Every year in the United States, there are an estimated 500,000 to 3 million defensive firearms uses. Compare that to the 300,000 offensive uses by criminals, and we can begin to understand why some Americans feel so strongly about preserving the Second Amendment. By and large, guns protect America; they do more good than bad. Private citizens having the right to defend themselves is a freedom that should be cherished, not looked down on with contempt or disdain.

However, in today’s trying political times it is not hard to understand why so many view gun control as a necessary evil. Reflecting on our nation’s stunningly high rate of violent gun deaths (in other words, not from war, accidents or self-harm), one thing is clear: There is no good reason why someone with a history of violent crime or severe mental illness should be able to easily and legally obtain a deadly weapon.

When we consider that almost half of the firearms used to carry out violent crimes are obtained through legal means, it only adds salt to the wound. We do not allow people with multiple drunken-driving convictions to keep their driver’s licenses – why should our gun laws be any different?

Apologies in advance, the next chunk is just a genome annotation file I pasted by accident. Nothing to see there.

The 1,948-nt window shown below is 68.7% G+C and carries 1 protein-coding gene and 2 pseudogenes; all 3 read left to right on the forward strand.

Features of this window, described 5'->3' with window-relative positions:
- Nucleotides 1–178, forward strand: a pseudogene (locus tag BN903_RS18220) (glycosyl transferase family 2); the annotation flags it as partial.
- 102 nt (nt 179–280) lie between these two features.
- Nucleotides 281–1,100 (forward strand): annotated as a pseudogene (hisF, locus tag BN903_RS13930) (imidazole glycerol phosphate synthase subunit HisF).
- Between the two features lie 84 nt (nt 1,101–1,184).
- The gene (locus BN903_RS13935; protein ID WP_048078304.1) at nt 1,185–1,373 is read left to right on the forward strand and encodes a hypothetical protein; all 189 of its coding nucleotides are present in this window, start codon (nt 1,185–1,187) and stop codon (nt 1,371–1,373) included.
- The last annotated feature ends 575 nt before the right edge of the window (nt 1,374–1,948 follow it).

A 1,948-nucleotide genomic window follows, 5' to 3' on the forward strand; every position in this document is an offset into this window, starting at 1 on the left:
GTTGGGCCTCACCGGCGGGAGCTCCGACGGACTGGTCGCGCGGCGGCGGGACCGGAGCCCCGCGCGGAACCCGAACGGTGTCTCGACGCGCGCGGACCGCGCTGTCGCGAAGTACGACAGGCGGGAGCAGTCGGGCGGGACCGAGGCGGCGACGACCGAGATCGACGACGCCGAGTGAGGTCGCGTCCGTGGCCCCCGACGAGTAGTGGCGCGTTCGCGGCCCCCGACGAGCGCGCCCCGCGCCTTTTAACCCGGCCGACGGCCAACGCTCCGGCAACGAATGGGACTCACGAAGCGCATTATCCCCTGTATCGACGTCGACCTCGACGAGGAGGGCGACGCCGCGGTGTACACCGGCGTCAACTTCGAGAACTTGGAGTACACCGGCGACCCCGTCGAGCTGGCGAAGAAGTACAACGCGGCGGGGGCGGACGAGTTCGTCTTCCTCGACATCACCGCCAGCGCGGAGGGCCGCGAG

In light of recent events, it is important that Americans are ready to go beyond tradition and partisanship to take action when it is needed. Without compromise on background checks, Maine will only be contributing to the tribalism that has overtaken Washington, D.C., and divided our nation severely. Today we must reach across the aisle, working together to preserve our rights while also vowing never to mistake anarchy for freedom or despotism for security. Treading carefully, but never allowing ourselves to be tread on. One nation, indivisible.

Jack Salamone

South Portland


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